// js: scripts/hello_py.js
msg = {
  input: 'Hello from user.', // input for module function
  to: '', // the target module
  intent: 'sayHi' // the module function to call with input
  // add more as needed

3. Ensure the called module function returns a reply JSON to the interface:

# py: lib/py/
reply = {
  'output': foo(msg.get('input')), # output to interface
  'to': msg.get('from'), # is 'client.js' for interface
  'from': id, # ''
  'hash': msg.get('hash') # callback hash for interface

The JSON fields above are required for their purposes. global.gPass used by the interface will auto-inject and id for reply, and a hash to resolve the promise for the interface.

The hello_py feature calls Python; on Telegram: hello_py on Telegram

Case: 3 <lang>s

e.g. <lang> = js, py, rb

1. You write modules in py, rb lib/py/, lib/rb/Hello.rb

2. Call one (py in this example) from the interface scripts/hello_py_rb.js as described earlier.

3. lib/py/ passes it further to the rb module, by returning the JSON msg

# py: lib/py/
reply = {
  'input': 'Hello from Python from js.', # input for rb module function
  'to': 'Hello.rb', # the target module
  'intent': 'sayHi', # the module function to call with input
  'from': msg.get('from'), # pass on 'client.js'
  'hash': msg.get('hash'), # pass on callback hash for interface

4. lib/rb/Hello.rb ensure the final module function returns a reply JSON msg to the interface.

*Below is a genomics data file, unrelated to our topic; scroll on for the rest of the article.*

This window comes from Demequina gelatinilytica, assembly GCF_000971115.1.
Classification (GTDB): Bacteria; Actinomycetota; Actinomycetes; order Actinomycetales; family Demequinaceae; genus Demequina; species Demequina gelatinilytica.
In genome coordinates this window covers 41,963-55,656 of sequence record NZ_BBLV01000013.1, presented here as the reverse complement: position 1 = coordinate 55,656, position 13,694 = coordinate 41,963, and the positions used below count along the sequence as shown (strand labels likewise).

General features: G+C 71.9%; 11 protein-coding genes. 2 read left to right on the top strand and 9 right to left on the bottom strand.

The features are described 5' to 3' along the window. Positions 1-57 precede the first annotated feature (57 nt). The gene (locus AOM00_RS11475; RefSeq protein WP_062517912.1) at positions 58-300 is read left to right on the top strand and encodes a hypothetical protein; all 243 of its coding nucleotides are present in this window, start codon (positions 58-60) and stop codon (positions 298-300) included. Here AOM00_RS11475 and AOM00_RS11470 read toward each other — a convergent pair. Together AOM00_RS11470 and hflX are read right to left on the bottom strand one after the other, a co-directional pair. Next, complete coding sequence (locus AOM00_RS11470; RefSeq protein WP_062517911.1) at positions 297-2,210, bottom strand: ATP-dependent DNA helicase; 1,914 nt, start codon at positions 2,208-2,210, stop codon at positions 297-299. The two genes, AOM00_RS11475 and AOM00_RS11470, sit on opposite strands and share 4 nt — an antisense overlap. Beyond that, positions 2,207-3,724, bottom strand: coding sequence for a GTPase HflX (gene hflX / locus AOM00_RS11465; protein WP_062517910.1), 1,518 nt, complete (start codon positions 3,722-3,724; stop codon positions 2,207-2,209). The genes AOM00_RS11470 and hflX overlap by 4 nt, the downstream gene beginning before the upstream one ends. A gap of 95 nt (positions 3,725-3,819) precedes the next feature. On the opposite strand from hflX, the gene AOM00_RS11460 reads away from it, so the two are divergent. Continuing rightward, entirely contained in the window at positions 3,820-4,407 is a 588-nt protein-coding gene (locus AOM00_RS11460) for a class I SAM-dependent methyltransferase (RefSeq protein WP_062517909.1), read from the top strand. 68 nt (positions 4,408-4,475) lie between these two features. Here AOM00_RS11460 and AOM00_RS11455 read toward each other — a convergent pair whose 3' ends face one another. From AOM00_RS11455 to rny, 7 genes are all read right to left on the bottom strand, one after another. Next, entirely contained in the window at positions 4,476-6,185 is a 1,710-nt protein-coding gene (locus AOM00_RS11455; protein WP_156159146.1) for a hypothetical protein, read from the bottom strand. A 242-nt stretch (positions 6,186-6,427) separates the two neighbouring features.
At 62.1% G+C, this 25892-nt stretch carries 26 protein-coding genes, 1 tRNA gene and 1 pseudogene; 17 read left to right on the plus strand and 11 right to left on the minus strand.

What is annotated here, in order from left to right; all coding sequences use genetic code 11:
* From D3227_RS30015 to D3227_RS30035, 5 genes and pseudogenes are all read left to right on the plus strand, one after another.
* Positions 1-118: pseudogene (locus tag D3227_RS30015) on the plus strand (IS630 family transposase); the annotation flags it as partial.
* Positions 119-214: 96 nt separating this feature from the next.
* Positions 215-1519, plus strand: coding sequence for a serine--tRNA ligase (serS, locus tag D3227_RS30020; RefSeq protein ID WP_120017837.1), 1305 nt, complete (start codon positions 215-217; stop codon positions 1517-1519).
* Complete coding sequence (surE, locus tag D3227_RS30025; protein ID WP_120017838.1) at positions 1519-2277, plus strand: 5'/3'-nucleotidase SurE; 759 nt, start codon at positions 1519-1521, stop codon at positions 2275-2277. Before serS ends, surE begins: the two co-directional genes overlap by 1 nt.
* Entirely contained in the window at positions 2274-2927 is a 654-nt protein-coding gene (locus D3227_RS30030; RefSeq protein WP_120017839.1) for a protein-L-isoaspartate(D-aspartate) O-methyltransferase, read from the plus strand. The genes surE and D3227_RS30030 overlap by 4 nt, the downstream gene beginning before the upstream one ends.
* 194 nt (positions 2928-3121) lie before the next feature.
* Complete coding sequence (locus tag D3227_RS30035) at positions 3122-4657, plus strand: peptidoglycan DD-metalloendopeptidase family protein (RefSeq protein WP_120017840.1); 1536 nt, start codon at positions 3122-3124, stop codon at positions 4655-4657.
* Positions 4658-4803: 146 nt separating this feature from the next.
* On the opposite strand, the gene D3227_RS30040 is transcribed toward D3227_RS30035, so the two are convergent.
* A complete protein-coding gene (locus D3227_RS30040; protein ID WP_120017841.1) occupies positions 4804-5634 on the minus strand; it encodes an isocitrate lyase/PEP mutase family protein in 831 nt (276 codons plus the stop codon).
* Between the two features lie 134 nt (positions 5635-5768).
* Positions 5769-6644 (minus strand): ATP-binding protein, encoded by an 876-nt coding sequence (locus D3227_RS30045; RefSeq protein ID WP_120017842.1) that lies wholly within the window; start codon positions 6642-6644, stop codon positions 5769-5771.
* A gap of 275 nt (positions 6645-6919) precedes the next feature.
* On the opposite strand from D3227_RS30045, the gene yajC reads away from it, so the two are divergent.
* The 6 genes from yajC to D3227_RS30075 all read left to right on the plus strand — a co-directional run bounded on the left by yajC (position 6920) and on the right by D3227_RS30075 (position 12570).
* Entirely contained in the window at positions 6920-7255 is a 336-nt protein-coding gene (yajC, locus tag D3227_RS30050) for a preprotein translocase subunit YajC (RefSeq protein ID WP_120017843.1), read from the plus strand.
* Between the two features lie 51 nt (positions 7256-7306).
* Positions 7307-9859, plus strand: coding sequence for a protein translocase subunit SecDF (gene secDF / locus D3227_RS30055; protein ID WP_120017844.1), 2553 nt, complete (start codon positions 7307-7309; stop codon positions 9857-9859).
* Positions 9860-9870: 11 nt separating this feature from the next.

# rb: lib/rb/Hello.rb
reply = {
  'output' => 'Hello from Ruby.', # output to interface
  'to' => msg['from'], # 'client.js'
  'from' => @@id, # 'Hello.rb'
  'hash' => msg['hash'] # callback hash for interface

The hello_py_rb feature calls Python then Ruby; on Slack: hello_py_rb on Slack

Dev pattern

With such pattern, you can chain multiple function calls that bounce among different <lang>. Example use case: retrieve data from Ruby on Rails app, pass to Java to run algorithms, then to Python for data analysis, then back to Node.js interface.

“Ma look! No hand(ler)s!”

“Do I really have to add a handler to reply a JSON msg for every function I call?”. That’s really cumbersome.

To streamline polyglot development further we’ve made the client.<lang>’s automatically try to compile a proper reply JSON msg, using the original msg it receives for invoking a function.

What this means is you can call a module (to) by its name, and its function (intent) by specifying the dotpath (if it’s nested), then providing a valid input format (single argument for now).

In fact, scripts/translate.js does just that. It uses to call the lib/py/, which imports lib/py/ais/ai_lib/

To test-run it, you can start the polyglot server at src/start-io.js with:

# shell: start the polyglot server
npm run server

Uncomment the snippet at the top of scripts/translate.js and run it.

// js: scripts/translate.js
const client = require('../client.js')
global.gPass = client.gPass

  input: "hola amigos",
  to: '',
  intent: 'translate'
// hello friends

This calls lib/py/ that imports lib/py/ais/ai_lib/, which returns the translated string instead of a reply JSON. The client will auto-compile a proper reply JSON msg for you.

# py: lib/py/ais/ai_lib/
def translate(source, to="en"):
  return t.translate(source, from_lang="auto", to_lang=to)

The translate feature calls Python that returns string that is auto-compiled into JSON msg by; on Slack: translate on Slack

On receiving a msg, the client.<lang> tries to call the function by passing msg. If that throws an exception, it retries by passing msg.input. After the function executes and returns the result, client.<lang>’s handler will check if the reply is a valid JSON, and if not, will make it into one via correctJSON(reply, msg) by extracting the information needed from the received msg.